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Victims of Domestic Violence and Residential Leases – New Legislation


Domestic violence is a significant problem in Saskatchewan. With StatsCan reporting some terrible statistics regard the rate of violence in province, the Government of Saskatchewan has tried to clear another hurdle in having someone leave a dangerous situation.  This post will try to explain the legislation (that is not yet in effect – it must be proclaimed first) for both those victims of domestic violence and those landlords that are uncertain how this affects them.

The explanatory notes of the legislation are here, and the legislation is located here.

Various media outlets have reported this legislation fairly simply. The basic understanding of the legislation is that if you are a victim of domestic violence that you need to provide 28 days notice to remove yourself from a lease.  After reading these reports, I put my lawyer hat on and was curious how a landlord was supposed to know or accept that someone was a victim of domestic violence.

In review of the legislation, the process is much more detailed than that. This bill amends two main pieces of legislation: The Residential Tenancies Act, 2006 and The Victims of Interpersonal Violence Act. While I suspect all details are not complete (as there is likely some regulations/forms that need to be drafted), the legislation provides the framework for how this process will operate.

The process, in summary form is as follows:

  1. The victim needs to get a certificate (that will be served on the landlord to break the lease) from an authorized person. In order for the certificate to be issued, the authorized person needs a copy of a relevant order dealing with the domestic violence (like a peace bond or emergency intervention order), and a statement from an enumerated professional (social worker, doctor, police officer, etc) indicating that in the professional’s opinion the individual is subject to domestic violence from cohabiting with the victim. The authorized person then has to determine that there is a continuing risk to the victim if the tenancy continues. If that authorized person has all that information, and determines that there is a risk, they issue the certificate.In short, it is not a cake walk to get one of these certificates. There are a number of difficult procedural steps for a victim to obtain one.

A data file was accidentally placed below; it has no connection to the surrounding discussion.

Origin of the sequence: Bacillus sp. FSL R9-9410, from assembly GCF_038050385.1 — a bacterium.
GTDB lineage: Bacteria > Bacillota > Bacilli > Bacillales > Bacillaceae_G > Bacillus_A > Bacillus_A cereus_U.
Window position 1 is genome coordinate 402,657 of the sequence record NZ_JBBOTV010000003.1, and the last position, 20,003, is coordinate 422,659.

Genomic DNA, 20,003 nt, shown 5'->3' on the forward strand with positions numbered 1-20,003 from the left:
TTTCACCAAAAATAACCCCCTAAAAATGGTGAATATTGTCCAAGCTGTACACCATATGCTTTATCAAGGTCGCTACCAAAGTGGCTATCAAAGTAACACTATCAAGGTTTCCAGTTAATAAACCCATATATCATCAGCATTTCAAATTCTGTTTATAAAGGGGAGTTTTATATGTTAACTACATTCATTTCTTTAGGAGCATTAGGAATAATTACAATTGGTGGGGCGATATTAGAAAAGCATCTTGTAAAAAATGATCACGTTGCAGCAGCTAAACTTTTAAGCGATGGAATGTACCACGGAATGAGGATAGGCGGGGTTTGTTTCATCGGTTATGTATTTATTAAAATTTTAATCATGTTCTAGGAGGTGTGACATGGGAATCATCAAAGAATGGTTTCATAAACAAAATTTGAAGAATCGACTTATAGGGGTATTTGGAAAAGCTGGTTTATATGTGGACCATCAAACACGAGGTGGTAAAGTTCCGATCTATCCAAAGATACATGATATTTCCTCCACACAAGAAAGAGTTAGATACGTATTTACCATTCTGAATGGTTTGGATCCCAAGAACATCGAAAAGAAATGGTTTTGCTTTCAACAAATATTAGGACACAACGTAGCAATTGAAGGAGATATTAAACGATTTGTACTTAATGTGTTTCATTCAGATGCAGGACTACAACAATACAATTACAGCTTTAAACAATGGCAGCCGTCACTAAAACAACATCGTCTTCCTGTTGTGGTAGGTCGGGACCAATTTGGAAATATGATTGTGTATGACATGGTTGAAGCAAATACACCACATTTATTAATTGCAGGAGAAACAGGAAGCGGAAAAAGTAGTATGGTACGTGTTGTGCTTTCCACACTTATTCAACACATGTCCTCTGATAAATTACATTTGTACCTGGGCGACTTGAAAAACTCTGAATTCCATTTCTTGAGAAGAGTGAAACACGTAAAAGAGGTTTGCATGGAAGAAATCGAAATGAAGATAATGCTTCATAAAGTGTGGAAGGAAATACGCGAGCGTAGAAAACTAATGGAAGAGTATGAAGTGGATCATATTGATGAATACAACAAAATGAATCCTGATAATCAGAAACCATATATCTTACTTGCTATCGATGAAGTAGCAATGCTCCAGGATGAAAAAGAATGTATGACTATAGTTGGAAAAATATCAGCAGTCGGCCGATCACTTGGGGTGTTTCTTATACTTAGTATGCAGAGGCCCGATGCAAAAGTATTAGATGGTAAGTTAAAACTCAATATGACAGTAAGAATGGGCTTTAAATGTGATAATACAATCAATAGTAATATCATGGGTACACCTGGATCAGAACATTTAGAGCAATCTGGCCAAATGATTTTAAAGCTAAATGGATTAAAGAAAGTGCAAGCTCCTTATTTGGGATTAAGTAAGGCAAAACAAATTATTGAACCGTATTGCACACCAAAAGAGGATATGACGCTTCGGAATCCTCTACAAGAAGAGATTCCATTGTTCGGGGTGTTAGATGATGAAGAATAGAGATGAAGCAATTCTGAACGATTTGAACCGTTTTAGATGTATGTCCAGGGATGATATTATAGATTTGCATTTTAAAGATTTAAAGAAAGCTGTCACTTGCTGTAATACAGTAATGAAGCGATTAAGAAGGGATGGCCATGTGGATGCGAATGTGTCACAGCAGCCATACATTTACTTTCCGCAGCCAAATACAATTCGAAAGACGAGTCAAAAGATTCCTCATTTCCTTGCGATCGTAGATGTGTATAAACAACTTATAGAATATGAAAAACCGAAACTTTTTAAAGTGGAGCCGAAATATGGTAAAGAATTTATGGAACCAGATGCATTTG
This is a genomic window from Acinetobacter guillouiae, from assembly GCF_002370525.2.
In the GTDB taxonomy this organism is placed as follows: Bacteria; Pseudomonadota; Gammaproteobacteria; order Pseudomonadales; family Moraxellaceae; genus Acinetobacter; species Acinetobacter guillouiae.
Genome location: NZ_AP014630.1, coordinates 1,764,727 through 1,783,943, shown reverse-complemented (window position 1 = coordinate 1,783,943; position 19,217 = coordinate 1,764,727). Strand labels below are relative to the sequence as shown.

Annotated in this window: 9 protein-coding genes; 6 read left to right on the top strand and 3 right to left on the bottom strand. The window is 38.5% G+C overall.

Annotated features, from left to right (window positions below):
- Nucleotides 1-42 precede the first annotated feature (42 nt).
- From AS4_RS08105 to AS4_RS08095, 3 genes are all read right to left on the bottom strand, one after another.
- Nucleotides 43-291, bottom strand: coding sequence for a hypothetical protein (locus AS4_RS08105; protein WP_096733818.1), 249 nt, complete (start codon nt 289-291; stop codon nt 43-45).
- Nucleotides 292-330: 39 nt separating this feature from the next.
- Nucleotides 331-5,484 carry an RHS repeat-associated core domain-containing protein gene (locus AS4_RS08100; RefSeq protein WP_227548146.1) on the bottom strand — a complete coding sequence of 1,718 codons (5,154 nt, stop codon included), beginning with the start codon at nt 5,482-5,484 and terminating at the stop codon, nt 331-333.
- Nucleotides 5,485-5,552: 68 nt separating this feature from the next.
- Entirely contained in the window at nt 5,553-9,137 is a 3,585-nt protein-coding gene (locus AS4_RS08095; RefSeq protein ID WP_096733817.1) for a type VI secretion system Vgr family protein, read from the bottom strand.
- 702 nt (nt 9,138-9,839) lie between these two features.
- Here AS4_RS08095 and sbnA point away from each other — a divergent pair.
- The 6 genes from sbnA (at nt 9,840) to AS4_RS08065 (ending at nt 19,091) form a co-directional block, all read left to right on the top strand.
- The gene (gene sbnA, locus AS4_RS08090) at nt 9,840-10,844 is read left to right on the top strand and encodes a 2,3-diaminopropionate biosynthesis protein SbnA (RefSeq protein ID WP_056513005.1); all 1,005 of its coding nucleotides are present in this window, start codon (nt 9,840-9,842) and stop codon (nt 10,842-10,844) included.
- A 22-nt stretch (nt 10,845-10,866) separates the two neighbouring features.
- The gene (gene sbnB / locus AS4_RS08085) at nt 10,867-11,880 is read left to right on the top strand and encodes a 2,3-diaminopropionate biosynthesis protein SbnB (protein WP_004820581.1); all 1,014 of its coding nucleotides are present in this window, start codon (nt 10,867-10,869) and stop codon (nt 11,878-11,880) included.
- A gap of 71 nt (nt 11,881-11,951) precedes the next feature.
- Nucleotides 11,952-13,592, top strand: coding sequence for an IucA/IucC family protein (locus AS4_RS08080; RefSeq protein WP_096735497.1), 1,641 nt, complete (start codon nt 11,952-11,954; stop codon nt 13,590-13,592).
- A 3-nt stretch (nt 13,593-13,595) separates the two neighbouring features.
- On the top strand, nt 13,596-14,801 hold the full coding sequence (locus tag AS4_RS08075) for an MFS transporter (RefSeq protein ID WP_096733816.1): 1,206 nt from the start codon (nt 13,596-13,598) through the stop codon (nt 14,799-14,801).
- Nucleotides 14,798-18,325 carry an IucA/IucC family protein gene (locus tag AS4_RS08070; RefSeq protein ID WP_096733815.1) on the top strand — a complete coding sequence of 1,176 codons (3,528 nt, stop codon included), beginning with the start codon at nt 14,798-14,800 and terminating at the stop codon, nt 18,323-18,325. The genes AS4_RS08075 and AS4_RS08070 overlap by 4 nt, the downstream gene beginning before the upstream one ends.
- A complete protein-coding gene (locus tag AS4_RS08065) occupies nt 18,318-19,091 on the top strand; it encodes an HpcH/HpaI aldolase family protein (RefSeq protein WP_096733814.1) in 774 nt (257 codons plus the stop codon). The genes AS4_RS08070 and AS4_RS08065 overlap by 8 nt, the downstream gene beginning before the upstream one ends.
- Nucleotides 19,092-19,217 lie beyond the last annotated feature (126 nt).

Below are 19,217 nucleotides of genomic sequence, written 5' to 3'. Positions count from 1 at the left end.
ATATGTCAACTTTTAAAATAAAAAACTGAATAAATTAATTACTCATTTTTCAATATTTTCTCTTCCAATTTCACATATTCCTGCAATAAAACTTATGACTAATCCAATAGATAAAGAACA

2. In order to break the lease, the victim needs to serve on the landlord the certificate, and written notice terminating the lease at least 28 days in advance of the termination date. The notice needs to:
  • be dated and identified as originating from the tenant giving the notice;
  • state the effective date of the end of the tenancy;
  • state that the grounds for ending the tenancy are interpersonal violence; and
  • be served no later than 90 days after the date on which the certificate is issued.

There are a variety of other important pieces to the legislation as well. For example:

  • A victim can request in writing that the damage deposit be used for the last month’s rent.
  • The rent for those 28 days is required to be prorated if the termination ends before a regular payment date. There can be no liquidated damages for ending the lease early.
  • The tenancy is ended for all parties if ended in this fashion, not just the victim. However, the landlord and the other tenant(s) can still agree on a new lease following the termination if they want.
  • The landlord has the requirements to keep all information about the tenant private when the lease is terminated in this way, subject to the relevant regulations.
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